- F1 touches down in Bahrain for controversial race
- Todt finally breaks silence on Bahrain
- Mercedes reaches F1 summit with 'small budget' - Haug
- Schumacher could be Mercedes' next winner
- Winning 'easier now' for Rosberg - Lauda, Tambay
- Alonso expecting more Ferrari misery in Bahrain
F1 touches down in Bahrain for controversial race
After so much talk about F1's controversial return to Bahrain, the sport's travelling circus has now begun to arrive in the island Kingdom.
Already during Sunday's Chinese GP in Shanghai, some members of the teams as well as tyre supplier Pirelli were across the world busily setting up at Sakhir, upon which the eyes of the world will descend this week.
Then on Monday, drivers Bruno Senna and Sergio Perez, and reserves Sebastien Buemi and Jerome d'Ambrosio, were reportedly among the first F1 personalities to touch down in Bahrain, as was Press Association reporter Ian Parkes.
Another early arrival was The Times' Kevin Eason, who said he was greeted off the plane by a "welcome party and car to hotel".
"All seems quiet on the streets," he Tweeted. "The people here are genuinely nice."
Circuit boss Zayed Alzayani is not expecting trouble.
"We've been in Formula One for seven years and we will be in it for much longer than that," he said.
"Will this year be exactly like it was in the past years? No," he admitted.
"Things are not 100 percent, but they are not as bad as people make them out to be."
Todt finally breaks silence on Bahrain
Jean Todt has broken his long and conspicuous silence over the Bahrain controversy.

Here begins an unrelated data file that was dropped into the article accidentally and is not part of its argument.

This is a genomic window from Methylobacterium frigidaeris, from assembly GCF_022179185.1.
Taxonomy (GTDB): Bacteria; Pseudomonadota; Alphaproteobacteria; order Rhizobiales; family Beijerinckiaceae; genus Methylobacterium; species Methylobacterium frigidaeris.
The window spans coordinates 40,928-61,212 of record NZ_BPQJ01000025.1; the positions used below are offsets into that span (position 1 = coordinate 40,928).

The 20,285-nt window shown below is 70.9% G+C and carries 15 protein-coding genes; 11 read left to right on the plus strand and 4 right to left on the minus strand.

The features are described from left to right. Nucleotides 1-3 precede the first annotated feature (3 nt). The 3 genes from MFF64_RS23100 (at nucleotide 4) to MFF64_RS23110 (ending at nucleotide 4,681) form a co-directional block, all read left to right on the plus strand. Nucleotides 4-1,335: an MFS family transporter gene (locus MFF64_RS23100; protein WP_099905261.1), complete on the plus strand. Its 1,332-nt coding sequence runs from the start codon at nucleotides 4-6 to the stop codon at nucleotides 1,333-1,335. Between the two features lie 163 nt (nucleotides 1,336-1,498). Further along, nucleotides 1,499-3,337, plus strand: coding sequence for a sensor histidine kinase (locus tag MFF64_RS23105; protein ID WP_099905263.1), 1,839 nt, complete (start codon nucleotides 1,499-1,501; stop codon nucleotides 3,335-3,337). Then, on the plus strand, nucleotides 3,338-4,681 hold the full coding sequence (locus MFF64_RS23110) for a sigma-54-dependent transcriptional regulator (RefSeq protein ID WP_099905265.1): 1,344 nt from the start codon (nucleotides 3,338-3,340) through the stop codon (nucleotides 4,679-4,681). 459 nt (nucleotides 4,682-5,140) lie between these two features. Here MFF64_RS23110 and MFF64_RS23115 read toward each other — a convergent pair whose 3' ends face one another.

Until now, the ultra-low-profile FIA president had been reluctant to speak on the issue, despite deciding that the sport should push ahead with this weekend's race in the troubled island Kingdom.
So unremarkable was Frenchman Todt's visit to Shanghai last weekend that most reporters believed he in fact left China on Saturday.
He then appeared on Sunday's grid, giving reluctantly short soundbites and congratulating his former Ferrari colleague Ross Brawn on Nico Rosberg's win.
Todt even finally commented on Bahrain.
Asked why the event is going ahead despite the ongoing controversy, he told German RTL television: "It has a date on the calendar and was always planned.
"There has been some controversy about it, but the FIA is a sports organisation. We are only interested in sport - not politics.
"Our responsibility is that people can go there and have good and secure conditions. This will be the case," Todt insisted.
"We have spoken in this regard with representatives of the government, with the embassies and with neighbouring countries, as well as with European foreign ministries.
"We have made an extension examination with a lot of checks. It is clear that the Grand Prix can go ahead.
"At the moment, a major golf tournament is going ahead in Bahrain. On one hand, there are unpleasant political aspects as well, but it's the same thing all over the world.
"On the other hand, we are a sport. We are confident that the next Grand Prix will go ahead just as successfully as this one here in China," he added.
Mercedes reaches F1 summit with 'small budget' - Haug
Apr.16 (GMM) Norbert Haug said he is proud Mercedes has reached the top of F1 in a short space of time and with a small budget.